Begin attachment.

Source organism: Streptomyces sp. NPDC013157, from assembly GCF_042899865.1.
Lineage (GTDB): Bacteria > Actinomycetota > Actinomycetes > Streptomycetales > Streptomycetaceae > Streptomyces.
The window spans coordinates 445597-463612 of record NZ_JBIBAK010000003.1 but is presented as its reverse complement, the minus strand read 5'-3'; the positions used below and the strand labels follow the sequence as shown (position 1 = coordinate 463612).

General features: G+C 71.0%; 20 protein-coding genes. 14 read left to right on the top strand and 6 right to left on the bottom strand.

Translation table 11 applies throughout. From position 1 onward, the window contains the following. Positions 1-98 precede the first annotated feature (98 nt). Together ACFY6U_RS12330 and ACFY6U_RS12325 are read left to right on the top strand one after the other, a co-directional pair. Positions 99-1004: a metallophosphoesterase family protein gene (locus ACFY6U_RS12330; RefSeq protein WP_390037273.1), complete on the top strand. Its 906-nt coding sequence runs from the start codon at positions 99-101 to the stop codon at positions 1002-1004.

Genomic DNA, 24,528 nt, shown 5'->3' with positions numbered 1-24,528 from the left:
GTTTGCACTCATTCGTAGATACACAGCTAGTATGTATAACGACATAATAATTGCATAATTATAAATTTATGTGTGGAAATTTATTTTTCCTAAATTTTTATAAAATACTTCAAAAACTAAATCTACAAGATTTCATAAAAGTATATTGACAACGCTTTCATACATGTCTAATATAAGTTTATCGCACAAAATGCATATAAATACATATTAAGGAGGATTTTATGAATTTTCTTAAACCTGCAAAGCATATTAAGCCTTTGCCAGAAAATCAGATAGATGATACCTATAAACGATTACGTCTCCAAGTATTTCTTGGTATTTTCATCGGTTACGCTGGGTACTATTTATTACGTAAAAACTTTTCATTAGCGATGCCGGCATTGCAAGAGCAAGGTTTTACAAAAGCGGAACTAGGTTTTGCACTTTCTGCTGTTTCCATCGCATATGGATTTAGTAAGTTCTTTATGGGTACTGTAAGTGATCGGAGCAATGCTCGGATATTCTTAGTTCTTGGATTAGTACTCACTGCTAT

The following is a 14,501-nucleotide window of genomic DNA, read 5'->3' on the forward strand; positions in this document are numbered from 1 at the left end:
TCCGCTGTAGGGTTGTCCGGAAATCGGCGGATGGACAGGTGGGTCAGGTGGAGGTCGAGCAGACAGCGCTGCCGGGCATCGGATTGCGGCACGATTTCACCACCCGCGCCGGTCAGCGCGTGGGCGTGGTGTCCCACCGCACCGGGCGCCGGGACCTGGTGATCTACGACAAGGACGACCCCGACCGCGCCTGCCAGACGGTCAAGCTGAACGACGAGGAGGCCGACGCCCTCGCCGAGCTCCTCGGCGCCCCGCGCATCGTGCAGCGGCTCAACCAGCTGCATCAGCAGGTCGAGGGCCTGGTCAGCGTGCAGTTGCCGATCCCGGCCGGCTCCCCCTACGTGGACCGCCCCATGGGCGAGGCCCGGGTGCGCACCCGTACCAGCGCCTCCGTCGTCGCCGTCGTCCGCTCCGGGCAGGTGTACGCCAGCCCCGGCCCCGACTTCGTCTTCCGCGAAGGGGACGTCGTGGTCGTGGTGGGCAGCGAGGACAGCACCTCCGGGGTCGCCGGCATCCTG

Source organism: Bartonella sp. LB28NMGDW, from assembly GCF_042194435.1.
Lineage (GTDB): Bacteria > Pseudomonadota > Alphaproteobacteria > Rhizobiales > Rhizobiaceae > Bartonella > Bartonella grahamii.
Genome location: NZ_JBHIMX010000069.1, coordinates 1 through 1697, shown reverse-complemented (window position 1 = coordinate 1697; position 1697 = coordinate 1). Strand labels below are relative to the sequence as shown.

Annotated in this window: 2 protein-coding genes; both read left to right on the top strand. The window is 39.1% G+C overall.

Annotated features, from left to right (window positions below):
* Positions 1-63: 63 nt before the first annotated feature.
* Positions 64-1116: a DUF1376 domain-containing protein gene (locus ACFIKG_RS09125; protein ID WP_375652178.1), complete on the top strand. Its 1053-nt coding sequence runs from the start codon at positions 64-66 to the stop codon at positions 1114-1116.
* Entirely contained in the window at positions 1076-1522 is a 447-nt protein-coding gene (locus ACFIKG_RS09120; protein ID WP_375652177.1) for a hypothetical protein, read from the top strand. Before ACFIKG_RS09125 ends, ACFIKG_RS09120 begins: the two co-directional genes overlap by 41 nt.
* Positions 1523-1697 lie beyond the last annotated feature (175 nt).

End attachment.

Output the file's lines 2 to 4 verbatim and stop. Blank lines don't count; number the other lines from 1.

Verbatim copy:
Lineage (GTDB): Bacteria > Actinomycetota > Actinomycetes > Streptomycetales > Streptomycetaceae > Streptomyces.
The window spans coordinates 445597-463612 of record NZ_JBIBAK010000003.1 but is presented as its reverse complement, the minus strand read 5'-3'; the positions used below and the strand labels follow the sequence as shown (position 1 = coordinate 463612).

General features: G+C 71.0%; 20 protein-coding genes. 14 read left to right on the top strand and 6 right to left on the bottom strand.